In Navy programs, the bill funds the CH-53K heavy lift helicopter program at $332 million, $17 million less than the nearly $349 million authorized. The bill provides roughly $1.4 billion for the V-22 program, $143 million more than authorized. The bill funds the P-8A Poseidon anti-submarine warfare aircraft program with $1.8 billion, roughly $43 million less than requested.
The bill also funds $1.3 billion for the Navy’s F-35C carrier variant, providing two additional aircraft for the Navy and two more for the Marine Corps. The $1.3 billion is $421 million more than authorized in the FY ’17 NDAA. The bill funds roughly $2.3 billion for the short takeoff and vertical landing (STOVL) portion of the F-35 program, $255 million more than authorized.
For Navy ships, the bill provides $3.6 billion for the DDG-51 program, reducing two ships from the amount requested for FY ’17. The $3.6 billion funded for DDG-51 is roughly $300 million more than authorized. The bill also provides the $3.2 billion authorized for the Virginia class submarine program. It funded $1.7 billion for the CVN refueling overhaul, roughly $44 million less than authorized.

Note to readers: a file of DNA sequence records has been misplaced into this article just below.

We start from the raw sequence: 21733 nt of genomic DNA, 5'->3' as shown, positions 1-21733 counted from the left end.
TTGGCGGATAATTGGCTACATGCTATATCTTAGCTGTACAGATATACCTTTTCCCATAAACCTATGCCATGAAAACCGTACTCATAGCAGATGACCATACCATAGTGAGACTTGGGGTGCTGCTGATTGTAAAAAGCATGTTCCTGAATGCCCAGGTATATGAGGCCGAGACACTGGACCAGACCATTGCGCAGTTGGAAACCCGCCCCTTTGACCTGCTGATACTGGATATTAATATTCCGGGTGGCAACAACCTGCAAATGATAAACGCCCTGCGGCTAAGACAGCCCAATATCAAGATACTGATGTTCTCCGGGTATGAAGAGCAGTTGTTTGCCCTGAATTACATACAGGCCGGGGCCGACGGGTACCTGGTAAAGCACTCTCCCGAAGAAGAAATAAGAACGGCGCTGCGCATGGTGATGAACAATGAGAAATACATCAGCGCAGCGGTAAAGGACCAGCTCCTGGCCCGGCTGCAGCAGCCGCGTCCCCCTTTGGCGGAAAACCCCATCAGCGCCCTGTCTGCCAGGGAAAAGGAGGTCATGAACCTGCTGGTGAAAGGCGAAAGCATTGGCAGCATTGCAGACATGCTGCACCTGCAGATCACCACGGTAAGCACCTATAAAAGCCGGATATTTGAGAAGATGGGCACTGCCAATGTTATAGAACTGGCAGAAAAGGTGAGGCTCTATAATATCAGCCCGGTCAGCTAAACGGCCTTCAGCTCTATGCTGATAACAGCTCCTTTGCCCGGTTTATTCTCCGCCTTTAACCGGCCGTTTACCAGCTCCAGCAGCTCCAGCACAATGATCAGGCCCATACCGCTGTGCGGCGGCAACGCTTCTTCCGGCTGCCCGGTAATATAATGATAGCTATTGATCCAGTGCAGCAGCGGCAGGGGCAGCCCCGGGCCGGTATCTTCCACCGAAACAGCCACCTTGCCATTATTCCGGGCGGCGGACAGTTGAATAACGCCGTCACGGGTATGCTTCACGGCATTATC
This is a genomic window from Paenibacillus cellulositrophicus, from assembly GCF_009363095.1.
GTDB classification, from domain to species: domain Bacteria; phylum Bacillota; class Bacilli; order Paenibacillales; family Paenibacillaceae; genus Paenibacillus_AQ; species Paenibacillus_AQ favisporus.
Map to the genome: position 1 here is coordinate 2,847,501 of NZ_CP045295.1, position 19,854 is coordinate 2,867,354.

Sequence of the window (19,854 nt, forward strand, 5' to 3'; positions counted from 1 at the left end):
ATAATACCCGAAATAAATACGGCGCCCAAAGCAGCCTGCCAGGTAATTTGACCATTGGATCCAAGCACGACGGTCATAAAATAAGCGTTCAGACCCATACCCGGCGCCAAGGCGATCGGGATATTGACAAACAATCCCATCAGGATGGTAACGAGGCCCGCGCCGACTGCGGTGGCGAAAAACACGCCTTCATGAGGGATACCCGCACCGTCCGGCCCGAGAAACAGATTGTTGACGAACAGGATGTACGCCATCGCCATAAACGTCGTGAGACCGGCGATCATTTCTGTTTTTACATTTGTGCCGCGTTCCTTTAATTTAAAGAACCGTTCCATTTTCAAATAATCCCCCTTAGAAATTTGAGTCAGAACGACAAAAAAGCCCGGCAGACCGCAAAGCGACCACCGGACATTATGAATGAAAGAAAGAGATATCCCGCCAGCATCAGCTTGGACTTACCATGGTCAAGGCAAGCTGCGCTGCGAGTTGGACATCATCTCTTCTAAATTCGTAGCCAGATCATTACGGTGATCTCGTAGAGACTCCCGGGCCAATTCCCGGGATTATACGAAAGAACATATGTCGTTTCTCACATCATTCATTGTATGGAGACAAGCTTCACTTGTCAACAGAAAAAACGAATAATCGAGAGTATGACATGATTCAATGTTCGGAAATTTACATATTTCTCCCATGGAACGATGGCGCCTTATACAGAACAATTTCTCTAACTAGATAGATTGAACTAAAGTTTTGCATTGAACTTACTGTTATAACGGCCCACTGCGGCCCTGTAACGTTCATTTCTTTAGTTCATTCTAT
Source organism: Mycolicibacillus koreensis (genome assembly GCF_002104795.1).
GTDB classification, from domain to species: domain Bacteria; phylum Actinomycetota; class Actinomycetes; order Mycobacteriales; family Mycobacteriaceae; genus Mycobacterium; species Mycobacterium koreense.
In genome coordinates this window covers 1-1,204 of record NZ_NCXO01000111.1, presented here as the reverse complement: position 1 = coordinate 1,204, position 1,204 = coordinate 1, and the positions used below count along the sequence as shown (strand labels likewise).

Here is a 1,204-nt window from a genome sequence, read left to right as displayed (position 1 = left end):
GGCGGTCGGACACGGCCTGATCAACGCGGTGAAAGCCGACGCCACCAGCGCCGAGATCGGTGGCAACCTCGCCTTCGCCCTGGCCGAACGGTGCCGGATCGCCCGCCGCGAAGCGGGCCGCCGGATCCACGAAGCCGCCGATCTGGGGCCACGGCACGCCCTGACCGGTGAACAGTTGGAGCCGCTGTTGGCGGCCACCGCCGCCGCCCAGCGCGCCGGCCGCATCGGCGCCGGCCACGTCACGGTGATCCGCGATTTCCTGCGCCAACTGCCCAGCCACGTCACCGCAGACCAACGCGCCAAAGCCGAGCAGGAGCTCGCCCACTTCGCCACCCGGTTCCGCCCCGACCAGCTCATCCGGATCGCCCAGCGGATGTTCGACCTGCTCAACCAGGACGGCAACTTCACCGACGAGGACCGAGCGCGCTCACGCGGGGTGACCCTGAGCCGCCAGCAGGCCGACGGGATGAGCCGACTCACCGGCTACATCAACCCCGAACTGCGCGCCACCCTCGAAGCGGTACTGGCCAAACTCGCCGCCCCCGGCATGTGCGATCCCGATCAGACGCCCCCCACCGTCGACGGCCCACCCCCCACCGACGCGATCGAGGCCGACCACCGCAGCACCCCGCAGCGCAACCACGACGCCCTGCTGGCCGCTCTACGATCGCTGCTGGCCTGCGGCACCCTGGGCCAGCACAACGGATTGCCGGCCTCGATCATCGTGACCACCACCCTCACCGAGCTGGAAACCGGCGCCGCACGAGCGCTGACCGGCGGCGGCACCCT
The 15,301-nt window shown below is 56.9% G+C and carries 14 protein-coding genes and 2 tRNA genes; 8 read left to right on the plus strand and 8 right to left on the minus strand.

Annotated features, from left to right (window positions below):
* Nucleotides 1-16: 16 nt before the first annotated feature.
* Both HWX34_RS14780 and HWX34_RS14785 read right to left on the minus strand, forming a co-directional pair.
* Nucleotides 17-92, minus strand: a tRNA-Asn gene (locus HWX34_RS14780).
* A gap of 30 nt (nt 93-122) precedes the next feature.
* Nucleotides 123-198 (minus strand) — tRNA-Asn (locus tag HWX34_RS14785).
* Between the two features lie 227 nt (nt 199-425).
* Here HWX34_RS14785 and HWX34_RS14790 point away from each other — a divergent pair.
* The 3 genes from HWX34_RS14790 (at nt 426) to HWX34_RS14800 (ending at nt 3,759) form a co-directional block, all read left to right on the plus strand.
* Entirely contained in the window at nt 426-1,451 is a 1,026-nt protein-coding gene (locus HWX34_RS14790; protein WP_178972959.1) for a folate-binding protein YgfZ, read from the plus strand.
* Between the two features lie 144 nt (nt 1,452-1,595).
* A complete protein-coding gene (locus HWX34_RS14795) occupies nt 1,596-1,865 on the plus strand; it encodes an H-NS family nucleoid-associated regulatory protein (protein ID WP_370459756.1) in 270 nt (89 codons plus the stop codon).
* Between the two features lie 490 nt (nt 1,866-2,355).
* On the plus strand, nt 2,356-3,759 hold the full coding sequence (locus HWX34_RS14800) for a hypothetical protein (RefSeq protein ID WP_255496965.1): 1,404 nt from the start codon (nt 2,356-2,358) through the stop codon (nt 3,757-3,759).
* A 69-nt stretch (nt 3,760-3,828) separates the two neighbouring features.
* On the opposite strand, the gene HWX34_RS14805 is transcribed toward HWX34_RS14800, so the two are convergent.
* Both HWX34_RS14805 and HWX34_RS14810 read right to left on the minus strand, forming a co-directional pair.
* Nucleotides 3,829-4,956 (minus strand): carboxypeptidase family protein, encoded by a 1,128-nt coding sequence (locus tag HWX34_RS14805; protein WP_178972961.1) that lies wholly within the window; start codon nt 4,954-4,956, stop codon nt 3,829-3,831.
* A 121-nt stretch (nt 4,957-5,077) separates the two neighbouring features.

The bill provides $150 million in advanced procurement funding for the Navy to buy long-lead time material for the lead ship of an affordable polar icebreaker. The bill directs the Navy and Coast Guard to refine requirements and an acquisition strategy for procurement. This collaboration, according to the bill’s explanatory statement, continues to refine program costs and requirements in an effort to award a detailed design and construction contract for the lead ship in FY ’19. No funding was provided for this in the Obama administration’s request.